Many of us would love a physical throwback to 2019 before our lives were impacted by the pandemic. To check in on how consumers are feeling, Kantar’s Barometer revisited consumer attitudes, habits and expectations.
Although each country is in a very different situation, the virus is still of huge concern with anxiety and caution remaining top of the list.
Forty-two percent of all respondents feel that there has been an impact on their mental wellbeing with 18 to 24-year-olds being the most severely affected.
This was backed up by the local Pharma Dynamics survey completed with more than 1 200 South African adults which stated that:
- 56% have higher levels of psychological and emotional distress than before the pandemic.
- 44% struggle to relax and 49% feel anxious, 48% frustrated, 31% depressed and a significant 6% have contemplated suicide.
This has had an effect on our workforce who are in react mode, prisoner to their calendar and back-to-back virtual meetings which do not allow for time to process or think before moving along.
Healthy eating and personal development seem to have decreased in importance. Increased activity and time with family have been bumped to the top of the list. We are now more than ever, more aware of the importance of hugs and meaningful conversations with friends and loved ones.
The research also showed that more than half of the participants were affected financially. This has created a more price sensitive consumer with a focus on ‘on sale’ items. It has also changed the retail landscape with a huge increase in online shopping – Checkers 60sixty is possibly the best example to support this change in shopping behaviour.
Generally, there has been a higher government satisfaction across the board. Vaccine competency is a key driver in these ratings. Where South Africa is concerned, 44% of respondents are unsatisfied with how the vaccine roll out is being managed.
Vaccination is an interesting topic of discussion/debate as there are high levels of hesitancy worldwide – mostly amongst the 18 to 24-year-old groups. In general, the reason for hesitancy includes fear, distrust and misinformation, with social media being the main contributors – fortunately they have reigned this in.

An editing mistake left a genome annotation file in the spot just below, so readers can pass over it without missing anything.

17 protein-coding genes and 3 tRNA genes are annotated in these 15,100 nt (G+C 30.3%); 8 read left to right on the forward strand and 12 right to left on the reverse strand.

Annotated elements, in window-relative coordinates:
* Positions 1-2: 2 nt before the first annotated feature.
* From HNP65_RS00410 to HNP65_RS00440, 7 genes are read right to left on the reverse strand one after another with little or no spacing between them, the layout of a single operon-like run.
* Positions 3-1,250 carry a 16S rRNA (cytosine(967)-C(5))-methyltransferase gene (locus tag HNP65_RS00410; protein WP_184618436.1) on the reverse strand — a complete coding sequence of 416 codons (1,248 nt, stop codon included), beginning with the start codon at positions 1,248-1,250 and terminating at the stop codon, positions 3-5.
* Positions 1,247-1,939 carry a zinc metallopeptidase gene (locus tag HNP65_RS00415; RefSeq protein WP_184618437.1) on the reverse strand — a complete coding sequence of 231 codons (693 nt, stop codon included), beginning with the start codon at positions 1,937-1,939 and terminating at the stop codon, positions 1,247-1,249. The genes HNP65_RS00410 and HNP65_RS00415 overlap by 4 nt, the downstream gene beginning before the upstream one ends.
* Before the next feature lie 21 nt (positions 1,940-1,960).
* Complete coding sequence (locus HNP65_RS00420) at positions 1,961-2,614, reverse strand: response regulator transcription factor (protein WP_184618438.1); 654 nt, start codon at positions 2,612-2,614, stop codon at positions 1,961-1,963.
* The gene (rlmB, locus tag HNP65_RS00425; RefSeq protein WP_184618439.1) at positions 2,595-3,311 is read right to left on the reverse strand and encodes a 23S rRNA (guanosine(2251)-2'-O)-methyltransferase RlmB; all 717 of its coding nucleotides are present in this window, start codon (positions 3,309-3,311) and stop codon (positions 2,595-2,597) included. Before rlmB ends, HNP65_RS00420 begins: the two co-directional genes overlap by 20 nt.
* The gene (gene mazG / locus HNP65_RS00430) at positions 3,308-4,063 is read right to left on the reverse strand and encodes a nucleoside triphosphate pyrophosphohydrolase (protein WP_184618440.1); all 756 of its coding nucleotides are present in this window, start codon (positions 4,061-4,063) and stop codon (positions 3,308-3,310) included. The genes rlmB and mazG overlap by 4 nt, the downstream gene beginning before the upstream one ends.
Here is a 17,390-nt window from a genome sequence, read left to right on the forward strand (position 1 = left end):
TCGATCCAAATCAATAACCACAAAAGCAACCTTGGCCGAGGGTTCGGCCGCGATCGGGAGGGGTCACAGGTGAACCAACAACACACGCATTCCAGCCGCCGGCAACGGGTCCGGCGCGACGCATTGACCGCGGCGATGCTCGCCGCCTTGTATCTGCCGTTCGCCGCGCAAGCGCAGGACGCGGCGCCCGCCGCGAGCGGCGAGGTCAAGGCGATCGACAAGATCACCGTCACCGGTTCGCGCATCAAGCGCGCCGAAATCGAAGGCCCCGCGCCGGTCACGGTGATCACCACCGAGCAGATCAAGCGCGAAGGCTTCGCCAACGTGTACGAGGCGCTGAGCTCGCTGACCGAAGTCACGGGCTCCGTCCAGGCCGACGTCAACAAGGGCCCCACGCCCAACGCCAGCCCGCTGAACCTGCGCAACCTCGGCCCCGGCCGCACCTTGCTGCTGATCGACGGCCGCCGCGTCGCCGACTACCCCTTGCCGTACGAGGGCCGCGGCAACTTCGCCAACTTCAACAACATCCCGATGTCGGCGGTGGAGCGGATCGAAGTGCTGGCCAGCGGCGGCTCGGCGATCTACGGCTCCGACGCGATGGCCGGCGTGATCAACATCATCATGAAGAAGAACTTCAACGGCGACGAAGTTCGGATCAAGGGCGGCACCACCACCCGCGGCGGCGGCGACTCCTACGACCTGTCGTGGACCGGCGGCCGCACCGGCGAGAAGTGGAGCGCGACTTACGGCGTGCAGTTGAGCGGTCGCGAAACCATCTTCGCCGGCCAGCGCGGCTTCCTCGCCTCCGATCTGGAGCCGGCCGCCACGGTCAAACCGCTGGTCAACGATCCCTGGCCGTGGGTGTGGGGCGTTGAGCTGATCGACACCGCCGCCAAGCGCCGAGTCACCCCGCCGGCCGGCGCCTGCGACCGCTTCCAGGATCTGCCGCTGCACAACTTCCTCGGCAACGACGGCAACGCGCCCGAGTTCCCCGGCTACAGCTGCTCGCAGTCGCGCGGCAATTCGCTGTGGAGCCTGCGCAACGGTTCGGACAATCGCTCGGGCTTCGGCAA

They have found that although people are feeling more comfortable to return back to ‘normal’ when compared to the previous study, there is still some trepidation. Everyone’s normal is different. We have all established new habits and routines which have changed our way of life and will be with us long term.
We see this across many categories we work with, for instance, the growth of the ‘natural’ look in the beauty category is a huge trend (growing out your greys and wearing no make-up) which has impacted business significantly. The fact that we are not socialising as much has meant that cosmetics consumption has decreased. Day-to-day lipstick application has also been impacted by mask wearing, this is but one category, where products have had to adapt to the change in consumer behaviour.
Consumers are looking for products, messages and experiences that resonate with what they have had to adapted to, what they care for and the environment they live in.
Until the new normal is replaced, we will be waiting, waiting for the world to change.
Maggie Pronto is a business unit manager at The MediaShop.
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